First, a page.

Jeremy Field is a Boise native who leads the economic development, small business initiatives and program operations for the U.S. Small Business Administration (SBA) Region X Office — also known as the SBA Pacific Northwest Region — comprised of Alaska, Idaho, Oregon and Washington state. He earned a master’s degree in public administration from Idaho State University, a doctorate degree from University of Idaho, a bachelor’s degree in political science from Brigham Young University and an associate’s degree in mathematics and physical science from Brigham Young University-Idaho.
Taken from a conversation between Idaho Business Review special sections editor Rebecca Palmer and Jeremy Field, U.S. Small Business Administration (SBA) regional administrator. The Boise District SBA offices are located at 380 Parkcenter Blvd. #330 and can be reached at 208-334-9004. For more information, visit sba.gov/offices/district/id/boise. Edited for length and clarity.
Why are you located in downtown Boise, instead of Seattle or Portland?
The regional office is actually still in Seattle, including the communications director and administrative coordinator, but there’s flexibility for regional administrators. I moved my family to Seattle, but then we had the opportunity to come back — it was a personal circumstance. It’s fun for my boys to be with their cousins, but there’s more to it than that. One of the funnest stories I’ve heard was from a guy who moved here from Europe. He specializes in cities and quality of life, and decided he wanted his last chapter to be in a place where he could bicycle to work or work from home. He had all these different criteria and searched all over the world, and he chose Boise.
I just knew that I loved growing up in Boise and wanted to be back here. I love the Greenbelt, Lucky Peak, that we can go up 30 minutes to some of the best rafting in the world. Boise is in the middle of a gem of outdoor recreation and beauty, and we’ve set up a community where people just love congregating outside, and we are high on the healthy index because of it. It’s about satisfaction in life.
What opportunities do you see here for small businesses?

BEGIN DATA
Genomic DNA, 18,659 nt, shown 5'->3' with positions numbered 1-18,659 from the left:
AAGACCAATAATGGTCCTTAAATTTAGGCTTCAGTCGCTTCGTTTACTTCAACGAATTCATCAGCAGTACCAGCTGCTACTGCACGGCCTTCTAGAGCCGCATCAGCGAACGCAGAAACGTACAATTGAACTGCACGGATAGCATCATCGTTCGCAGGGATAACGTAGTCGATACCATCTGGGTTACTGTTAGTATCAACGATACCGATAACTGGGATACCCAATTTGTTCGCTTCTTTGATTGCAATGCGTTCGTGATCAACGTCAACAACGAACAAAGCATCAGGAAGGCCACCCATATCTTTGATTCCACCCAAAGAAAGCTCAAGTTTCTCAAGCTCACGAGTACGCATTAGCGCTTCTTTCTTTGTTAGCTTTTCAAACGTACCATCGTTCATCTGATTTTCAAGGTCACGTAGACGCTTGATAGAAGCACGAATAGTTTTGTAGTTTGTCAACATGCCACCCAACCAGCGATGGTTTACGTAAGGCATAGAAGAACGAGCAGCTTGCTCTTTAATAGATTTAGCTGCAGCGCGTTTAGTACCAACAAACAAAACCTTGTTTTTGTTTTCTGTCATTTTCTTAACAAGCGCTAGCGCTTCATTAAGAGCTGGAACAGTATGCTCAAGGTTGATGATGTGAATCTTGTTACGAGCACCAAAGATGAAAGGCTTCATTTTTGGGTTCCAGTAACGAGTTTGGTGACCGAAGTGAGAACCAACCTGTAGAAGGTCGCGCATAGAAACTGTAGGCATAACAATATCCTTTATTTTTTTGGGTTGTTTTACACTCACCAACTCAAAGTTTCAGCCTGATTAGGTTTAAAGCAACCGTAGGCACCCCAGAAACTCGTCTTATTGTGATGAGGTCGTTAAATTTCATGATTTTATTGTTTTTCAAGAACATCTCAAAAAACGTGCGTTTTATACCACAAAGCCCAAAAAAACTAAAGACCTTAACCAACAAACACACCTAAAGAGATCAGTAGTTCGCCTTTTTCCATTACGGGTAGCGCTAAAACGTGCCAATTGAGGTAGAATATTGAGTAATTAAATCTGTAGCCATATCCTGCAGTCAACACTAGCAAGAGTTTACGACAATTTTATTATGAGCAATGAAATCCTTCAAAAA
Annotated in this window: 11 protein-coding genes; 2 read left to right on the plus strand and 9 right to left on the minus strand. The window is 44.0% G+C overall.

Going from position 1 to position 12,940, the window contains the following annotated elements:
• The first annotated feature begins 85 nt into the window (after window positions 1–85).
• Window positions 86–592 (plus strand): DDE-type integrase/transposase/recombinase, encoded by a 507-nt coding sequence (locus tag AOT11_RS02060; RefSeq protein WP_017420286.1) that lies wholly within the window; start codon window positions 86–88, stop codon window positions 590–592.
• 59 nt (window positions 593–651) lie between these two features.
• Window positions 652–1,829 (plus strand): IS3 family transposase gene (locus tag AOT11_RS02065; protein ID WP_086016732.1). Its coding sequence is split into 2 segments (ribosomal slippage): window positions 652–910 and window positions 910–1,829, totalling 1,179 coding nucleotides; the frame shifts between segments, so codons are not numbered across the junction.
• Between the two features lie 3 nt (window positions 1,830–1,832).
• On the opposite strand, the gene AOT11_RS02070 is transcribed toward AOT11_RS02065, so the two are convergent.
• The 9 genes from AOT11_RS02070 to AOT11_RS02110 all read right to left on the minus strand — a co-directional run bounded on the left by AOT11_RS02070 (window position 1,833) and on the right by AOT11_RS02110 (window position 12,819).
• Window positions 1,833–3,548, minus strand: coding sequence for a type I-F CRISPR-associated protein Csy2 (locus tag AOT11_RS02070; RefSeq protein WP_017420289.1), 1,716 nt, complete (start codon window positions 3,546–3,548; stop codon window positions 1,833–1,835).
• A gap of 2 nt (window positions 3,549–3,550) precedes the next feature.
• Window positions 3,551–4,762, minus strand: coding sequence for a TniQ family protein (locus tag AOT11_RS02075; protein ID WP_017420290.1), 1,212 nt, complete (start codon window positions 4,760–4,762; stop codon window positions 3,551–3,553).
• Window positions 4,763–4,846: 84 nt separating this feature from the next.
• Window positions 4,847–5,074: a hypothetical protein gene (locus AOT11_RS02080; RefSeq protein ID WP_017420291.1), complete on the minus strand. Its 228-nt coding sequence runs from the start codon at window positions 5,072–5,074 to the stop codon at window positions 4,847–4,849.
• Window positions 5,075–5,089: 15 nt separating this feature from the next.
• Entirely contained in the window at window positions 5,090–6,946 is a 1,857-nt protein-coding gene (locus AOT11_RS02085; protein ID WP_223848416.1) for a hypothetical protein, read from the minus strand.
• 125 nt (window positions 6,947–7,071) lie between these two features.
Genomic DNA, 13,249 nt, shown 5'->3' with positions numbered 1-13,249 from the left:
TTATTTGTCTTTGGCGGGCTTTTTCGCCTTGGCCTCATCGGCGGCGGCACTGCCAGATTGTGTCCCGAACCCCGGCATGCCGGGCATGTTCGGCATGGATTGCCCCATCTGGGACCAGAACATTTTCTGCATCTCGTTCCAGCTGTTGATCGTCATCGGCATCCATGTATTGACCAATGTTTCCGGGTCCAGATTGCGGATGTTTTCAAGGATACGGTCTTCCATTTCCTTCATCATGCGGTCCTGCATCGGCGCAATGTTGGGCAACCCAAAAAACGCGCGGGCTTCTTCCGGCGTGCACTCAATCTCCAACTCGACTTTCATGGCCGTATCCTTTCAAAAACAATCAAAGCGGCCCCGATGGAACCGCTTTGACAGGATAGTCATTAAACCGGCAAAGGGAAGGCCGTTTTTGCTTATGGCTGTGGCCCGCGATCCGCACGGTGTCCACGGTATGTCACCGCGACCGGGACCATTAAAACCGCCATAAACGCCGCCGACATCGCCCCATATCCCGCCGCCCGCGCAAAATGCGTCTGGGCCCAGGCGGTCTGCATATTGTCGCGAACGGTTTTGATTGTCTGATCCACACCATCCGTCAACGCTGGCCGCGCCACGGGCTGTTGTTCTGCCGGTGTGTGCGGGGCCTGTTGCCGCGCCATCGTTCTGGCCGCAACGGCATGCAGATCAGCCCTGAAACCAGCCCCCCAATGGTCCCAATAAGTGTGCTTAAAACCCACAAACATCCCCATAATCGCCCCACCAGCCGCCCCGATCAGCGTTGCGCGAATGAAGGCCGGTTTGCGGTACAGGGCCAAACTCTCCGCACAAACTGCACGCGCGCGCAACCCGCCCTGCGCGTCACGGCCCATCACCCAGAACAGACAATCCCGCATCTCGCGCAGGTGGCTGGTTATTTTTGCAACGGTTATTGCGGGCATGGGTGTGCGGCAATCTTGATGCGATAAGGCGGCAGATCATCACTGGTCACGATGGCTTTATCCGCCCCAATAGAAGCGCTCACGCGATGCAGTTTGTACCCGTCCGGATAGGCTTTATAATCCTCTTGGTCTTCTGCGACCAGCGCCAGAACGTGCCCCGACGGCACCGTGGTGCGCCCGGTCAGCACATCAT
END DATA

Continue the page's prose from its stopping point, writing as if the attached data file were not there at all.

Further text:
Downtown Boise is kind of unique. Growing up, it kind of struggled, and there was a real effort by the city to make sure that it was revitalized. Small businesses really stepped up — they saw something that had potential. There was the investor that brought in BoDo, or all the different restaurants and shops that are set up there. I spent one and a half hours this weekend just wandering around the farmer’s market, enjoying the people dressed up for Anime con. Those kinds of amenities we have and the space that we’ve created invite foot traffic and opportunities. Everything that we enjoy downtown is a result of people having entrepreneurial spirit and going out there and getting their feet wet.
What about challenges?
What I see, and this is true in other areas, is that as we grow and enjoy economic success, the startup costs are rising as a result, and a lot faster than we’re seeing wages increase. I see the costs rising of living in a successful economic area, but I’ll take the challenges of growth over the challenges of decline every day of the week. But what it means is challenges to capital. We hear every day about challenges with real estate and wages rising — those are going to be the biggest challenges. But obviously, two out of every three new jobs that are created are created out of small businesses. People are out there looking for opportunities, and the SBA is there to help them wherever they are in their business lifecycle.